Menstruation consideration — talks on periods, tampons, cramps and more

(Photo by Elizabeth Van Dam/Flickr)

(Photo by Elizabeth Van Dam/Flickr)

In many, many places across the world, periods are considered shameful, disgusting and taboo things. It’s considered normal to for women to be in pain during their period, to be afraid to ask for feminine products and to not talk about menstruation publicly. Recently, states in the U.S. have hosted highly contentious debates about whether tampons and sanitary pads should be taxed as luxury items, and just this year, the Mayor of New York signed a bill to guarantee access to feminine products in schools, shelters and jails.

At TEDx events around the world, speakers are talking about menstruation. Below, talks on tampons, healthcare, education and more:

“Who decided that toilet paper is free and tampons aren’t? Who decided that paper towels, soap, seat covers are free and tampons aren’t?”

When Nancy Kramer walked into the bathroom at Apple, she found free tampons and pads, something she’d never seen in any other office. At TEDxColumbus, she shares her plan for radical bathroom equality, which includes free menstruation supplies for all women.

“We grow up in a society where we learn it is okay for a woman to be in pain, as if it is something normal and should be expected.”


Blasé attitudes toward period pain stop women from getting treatment they need, says journalist Carine El Boustani at TEDxLAU. After ending up in the hospital from extreme menstrual cramps, El Boustani was diagnosed with endometriosis, a disorder that affects one in ten women, in which uterine tissue grows outside the uterus and causes severe pain. In her talk, El Boustani urges us to take period pain seriously and speak up for women experiencing it.

“I got my first period when I was 12. I was told to keep it a secret from others — even from my father and brother — as if it were some kind of unspeakable sin.”


Aditi Gupta and Tuhin Paul created a comic book to teach young people in India about menstruation and fight a culture of shame and lack of information. At a time when over 88% of girls and women in India use unhygienic ways to manage their menstrual cycles, including ashes and husk sand, and 90% of women surveyed across five different states in the country didn’t know what a menstrual period was before they had their first menses, accurate, accessible, and clear information is vital, say Gupta and Paul at TEDxBangalore.

“Menstrual health is often overlooked when it comes to international humanitarian interventions.”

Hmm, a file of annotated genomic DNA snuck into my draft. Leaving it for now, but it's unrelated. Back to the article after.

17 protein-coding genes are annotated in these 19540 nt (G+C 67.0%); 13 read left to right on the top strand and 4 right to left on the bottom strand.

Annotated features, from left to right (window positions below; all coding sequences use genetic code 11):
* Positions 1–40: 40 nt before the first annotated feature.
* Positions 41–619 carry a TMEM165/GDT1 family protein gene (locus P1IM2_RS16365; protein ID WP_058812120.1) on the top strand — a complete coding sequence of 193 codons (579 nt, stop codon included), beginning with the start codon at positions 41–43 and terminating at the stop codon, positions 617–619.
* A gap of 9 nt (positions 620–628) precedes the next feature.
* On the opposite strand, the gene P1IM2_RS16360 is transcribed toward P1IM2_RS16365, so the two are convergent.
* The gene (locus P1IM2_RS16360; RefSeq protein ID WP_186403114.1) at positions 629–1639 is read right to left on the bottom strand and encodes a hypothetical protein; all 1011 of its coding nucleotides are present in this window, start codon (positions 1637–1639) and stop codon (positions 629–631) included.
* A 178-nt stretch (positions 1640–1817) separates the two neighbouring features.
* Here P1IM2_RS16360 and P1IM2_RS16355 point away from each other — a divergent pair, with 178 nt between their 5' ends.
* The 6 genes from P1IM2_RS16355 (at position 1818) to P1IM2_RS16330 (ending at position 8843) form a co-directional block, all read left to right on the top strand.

When traveling in East Africa, Sabrina Rubli met Rachel, a woman whose arts collective raised money to buy sanitary pads. Rachel’s work drove Rubli to learn more about menstrual health around the world, an issue she found surprisingly underrepresented in social work. “Menstruation is one of the biggest reasons why girls in developing nations miss school once they reach adolescence,” Rubli says at TEDxUW. “[This] puts the girls at a distinct disadvantage compared to male counterparts.” In this engaging talk, Rubli makes a case for fighting for girls’ menstrual rights around the world.

“It’s really weird that we talk about guns and violence all the time, but periods are considered gross.”


Sophie Houser and Andy Gonzales are co-creators of Tampon Run, a video game designed to fight the menstruation taboo teens like them face. In a talk at TEDxYouth@Hewitt, the high schoolers explain why they created the game, how it opened their eyes to the lack of women in STEM fields and why they are proud to be girls who code.

“Menstruation is one of the last taboos of our society, even though a woman spends more than 3,000 days of her life on her period.”


Annemarie Harant and Bettina Steinbrugger founded the German site, Erdbeerwoche (Strawberry Week), an information portal (and shop) dedicated to sustainable solutions for menstruation care. “A woman spends more than 3,000 days of her life on her period,” the women say at TEDxDonauinsel, but yet so many people are afraid to talk about the process of menstruation. How can we talk about the environmental impact of menstruation, they ask, if no one will even talk about periods?

“When I attended a film festival in New York, passport control asked me what I was doing in the US. I said that I got invited to a film festival, that I have a documentary about menstruation. Right away he took me to the terrorist department.”


Diana Fabianova has directed two documentaries on menstruation — The Moon Inside You and Monthlies — the latter dedicated to teaching Slovakian boys and girls about periods. At TEDxBratislava, she explains what she’s learned from the process, shares stories collected from showing the films and rallies against menstrual misconception and stigma that prevent women from receiving proper healthcare and health education.

Share and watch all of the talks here.

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